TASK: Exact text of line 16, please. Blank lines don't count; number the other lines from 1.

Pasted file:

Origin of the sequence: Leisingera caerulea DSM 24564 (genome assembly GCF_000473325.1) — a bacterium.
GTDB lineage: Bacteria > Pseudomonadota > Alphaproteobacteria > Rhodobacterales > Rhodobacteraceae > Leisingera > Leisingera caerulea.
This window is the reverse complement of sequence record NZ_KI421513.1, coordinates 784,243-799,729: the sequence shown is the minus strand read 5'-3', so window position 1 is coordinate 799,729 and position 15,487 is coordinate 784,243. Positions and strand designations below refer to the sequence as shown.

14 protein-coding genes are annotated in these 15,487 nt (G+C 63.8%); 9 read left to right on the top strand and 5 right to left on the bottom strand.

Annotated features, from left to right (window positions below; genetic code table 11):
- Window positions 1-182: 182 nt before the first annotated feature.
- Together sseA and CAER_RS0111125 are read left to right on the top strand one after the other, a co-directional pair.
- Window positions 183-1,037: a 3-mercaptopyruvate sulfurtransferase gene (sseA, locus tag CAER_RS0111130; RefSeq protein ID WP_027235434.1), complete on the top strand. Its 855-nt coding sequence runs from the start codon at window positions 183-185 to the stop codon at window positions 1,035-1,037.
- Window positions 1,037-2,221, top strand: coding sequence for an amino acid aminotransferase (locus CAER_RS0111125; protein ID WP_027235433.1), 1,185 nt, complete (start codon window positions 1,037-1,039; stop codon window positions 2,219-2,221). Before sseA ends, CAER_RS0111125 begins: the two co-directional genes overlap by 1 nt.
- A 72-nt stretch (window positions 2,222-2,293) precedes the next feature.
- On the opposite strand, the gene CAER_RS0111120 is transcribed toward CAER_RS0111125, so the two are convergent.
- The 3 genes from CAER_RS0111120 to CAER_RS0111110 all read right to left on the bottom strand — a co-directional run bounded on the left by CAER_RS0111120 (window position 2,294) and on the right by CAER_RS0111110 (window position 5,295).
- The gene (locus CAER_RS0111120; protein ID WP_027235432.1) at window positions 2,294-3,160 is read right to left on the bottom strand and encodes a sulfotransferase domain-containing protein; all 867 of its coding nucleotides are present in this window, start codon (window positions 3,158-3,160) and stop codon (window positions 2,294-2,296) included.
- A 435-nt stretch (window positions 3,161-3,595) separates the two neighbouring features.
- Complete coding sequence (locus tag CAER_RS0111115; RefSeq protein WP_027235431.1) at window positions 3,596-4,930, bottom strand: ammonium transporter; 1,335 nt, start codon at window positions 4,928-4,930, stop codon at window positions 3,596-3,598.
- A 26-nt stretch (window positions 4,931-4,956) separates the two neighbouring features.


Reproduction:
- A 26-nt stretch (window positions 4,931-4,956) separates the two neighbouring features.